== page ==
Page:The White House Cook Book.djvu/145

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Rub into each tongue a mixture made of half a pound of brown sugar, a piece of saltpetre the size of a pea and a tablespoonful of ground cloves, put it in a brine made of three-quarters of a pound of salt to two quarts of water and keep covered. Pickle two weeks, then wash well and dry with a cloth; roll out a thin paste made of flour and water, smear it all over the tongue and place in a pan to bake slowly; baste well with lard and hot water; when done scrape off the paste and skim.


Wash it well in warm water, and trim it nicely, taking off all the fat. Cut into small pieces, and put it on to boil five hours before dinner in water enough to cover it very well. After it has boiled four hours, pour off the water, season the tripe with pepper and salt, and put it into a pot with milk and water mixed in equal quantities. Boil it an hour in the milk and water.

Boil in a saucepan ten or a dozen onions. When they are quite soft, drain them in a colander and mash them. Wipe out your saucepan and put them on again, with a bit of butter rolled in flour and a wineglass of cream or milk. Let them boil up, and add them to the tripe just before you send it to table. Eat it with pepper, vinegar and mustard.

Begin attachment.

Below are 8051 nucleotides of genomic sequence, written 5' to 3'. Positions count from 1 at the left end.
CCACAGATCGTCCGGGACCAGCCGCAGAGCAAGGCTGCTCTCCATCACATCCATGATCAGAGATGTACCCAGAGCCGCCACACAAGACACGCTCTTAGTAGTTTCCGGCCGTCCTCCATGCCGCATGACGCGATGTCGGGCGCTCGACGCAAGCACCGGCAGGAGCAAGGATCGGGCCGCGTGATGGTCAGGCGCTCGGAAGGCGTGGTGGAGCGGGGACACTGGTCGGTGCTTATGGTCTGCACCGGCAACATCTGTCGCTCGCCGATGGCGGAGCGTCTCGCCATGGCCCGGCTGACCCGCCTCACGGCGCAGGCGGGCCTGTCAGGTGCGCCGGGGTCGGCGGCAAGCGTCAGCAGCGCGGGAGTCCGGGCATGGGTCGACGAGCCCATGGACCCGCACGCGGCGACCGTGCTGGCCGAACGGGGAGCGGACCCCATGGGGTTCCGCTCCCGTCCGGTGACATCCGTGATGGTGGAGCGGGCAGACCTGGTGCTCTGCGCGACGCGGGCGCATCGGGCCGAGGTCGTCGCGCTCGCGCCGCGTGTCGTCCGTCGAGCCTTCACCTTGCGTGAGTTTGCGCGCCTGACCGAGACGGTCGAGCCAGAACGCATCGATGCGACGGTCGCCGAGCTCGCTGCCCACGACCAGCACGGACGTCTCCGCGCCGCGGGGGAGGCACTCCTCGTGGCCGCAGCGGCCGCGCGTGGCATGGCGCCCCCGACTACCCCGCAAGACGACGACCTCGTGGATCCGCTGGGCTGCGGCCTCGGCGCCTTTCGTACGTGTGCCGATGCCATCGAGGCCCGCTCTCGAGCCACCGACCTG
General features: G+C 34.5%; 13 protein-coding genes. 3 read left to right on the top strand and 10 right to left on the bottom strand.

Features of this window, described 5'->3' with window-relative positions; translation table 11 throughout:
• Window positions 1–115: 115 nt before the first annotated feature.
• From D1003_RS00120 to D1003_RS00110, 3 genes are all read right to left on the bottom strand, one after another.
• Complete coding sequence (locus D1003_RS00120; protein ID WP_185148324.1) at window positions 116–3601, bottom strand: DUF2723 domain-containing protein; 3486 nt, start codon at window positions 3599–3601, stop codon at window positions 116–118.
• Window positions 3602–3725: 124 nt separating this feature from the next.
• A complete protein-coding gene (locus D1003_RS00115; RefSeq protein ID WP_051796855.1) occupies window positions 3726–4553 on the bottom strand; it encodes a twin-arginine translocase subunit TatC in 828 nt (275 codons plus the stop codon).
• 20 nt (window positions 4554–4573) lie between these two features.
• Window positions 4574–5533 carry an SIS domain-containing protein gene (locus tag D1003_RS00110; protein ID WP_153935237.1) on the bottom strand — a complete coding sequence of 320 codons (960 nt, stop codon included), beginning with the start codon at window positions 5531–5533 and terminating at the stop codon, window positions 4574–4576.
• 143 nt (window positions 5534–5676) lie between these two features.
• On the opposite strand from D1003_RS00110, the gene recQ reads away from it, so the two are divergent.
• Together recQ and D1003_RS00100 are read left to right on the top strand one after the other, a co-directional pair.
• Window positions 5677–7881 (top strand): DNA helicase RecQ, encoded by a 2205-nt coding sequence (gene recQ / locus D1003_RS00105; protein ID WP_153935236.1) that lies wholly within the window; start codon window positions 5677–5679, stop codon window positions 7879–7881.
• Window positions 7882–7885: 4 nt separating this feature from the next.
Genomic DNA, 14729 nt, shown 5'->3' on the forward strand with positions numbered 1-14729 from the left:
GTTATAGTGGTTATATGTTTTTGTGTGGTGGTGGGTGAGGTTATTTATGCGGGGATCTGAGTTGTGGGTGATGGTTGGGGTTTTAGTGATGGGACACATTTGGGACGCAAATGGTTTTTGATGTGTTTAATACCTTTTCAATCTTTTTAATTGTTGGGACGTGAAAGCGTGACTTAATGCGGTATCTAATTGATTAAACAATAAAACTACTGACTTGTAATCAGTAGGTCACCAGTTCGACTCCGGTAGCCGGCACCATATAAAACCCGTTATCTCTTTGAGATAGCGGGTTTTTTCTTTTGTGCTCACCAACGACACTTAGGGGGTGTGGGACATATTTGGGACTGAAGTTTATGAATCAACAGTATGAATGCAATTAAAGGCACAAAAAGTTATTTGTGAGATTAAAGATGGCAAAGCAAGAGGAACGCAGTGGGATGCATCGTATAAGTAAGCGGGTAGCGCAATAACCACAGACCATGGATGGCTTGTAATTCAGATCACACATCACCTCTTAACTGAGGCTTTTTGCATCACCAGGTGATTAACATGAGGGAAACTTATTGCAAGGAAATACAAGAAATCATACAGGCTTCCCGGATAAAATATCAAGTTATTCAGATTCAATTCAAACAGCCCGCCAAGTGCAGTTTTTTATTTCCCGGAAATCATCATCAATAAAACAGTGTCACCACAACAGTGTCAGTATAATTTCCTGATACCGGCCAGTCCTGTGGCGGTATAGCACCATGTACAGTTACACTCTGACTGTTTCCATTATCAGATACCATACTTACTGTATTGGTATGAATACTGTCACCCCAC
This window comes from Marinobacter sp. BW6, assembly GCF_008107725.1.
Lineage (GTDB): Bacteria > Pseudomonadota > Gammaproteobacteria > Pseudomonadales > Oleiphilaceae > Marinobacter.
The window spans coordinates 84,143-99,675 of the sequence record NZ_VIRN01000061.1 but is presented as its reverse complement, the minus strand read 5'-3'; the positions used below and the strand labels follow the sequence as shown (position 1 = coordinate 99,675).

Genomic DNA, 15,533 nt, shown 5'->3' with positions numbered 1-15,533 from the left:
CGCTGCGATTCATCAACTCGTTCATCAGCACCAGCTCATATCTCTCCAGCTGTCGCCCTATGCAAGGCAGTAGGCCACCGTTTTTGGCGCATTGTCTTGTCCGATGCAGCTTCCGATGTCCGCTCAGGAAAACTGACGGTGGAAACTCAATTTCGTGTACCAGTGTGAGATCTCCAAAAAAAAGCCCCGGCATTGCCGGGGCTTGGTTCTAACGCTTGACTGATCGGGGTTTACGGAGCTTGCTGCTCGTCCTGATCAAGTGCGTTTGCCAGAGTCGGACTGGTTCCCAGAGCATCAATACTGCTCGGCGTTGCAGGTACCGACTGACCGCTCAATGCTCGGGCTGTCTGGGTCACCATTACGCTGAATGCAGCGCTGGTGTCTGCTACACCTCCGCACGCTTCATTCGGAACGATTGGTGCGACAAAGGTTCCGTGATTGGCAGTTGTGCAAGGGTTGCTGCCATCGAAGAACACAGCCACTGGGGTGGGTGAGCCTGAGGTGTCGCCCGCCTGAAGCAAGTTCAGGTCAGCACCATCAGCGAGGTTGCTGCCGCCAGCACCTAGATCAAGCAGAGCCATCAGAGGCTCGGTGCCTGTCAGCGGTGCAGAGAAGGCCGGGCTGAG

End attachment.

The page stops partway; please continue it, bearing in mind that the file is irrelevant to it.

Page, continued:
It is best to give tripe its first and longest boiling the day before it is wanted.


Boil the tripe the day before till it is quite tender, which it will not be in less than four or five hours. Then cover it and set it away. Next day cut it into long slips, and dip each piece into beaten yolk of egg, and afterwards roll them in grated bread crumbs. Have ready in a frying pan over the fire some good beef drippings. When it is boiling hot put in the tripe, and fry it about ten minutes, till of a light brown.

You may serve it with onion sauce.

Boiled tripe that has been left from the dinner of the preceding day may be fried in this manner.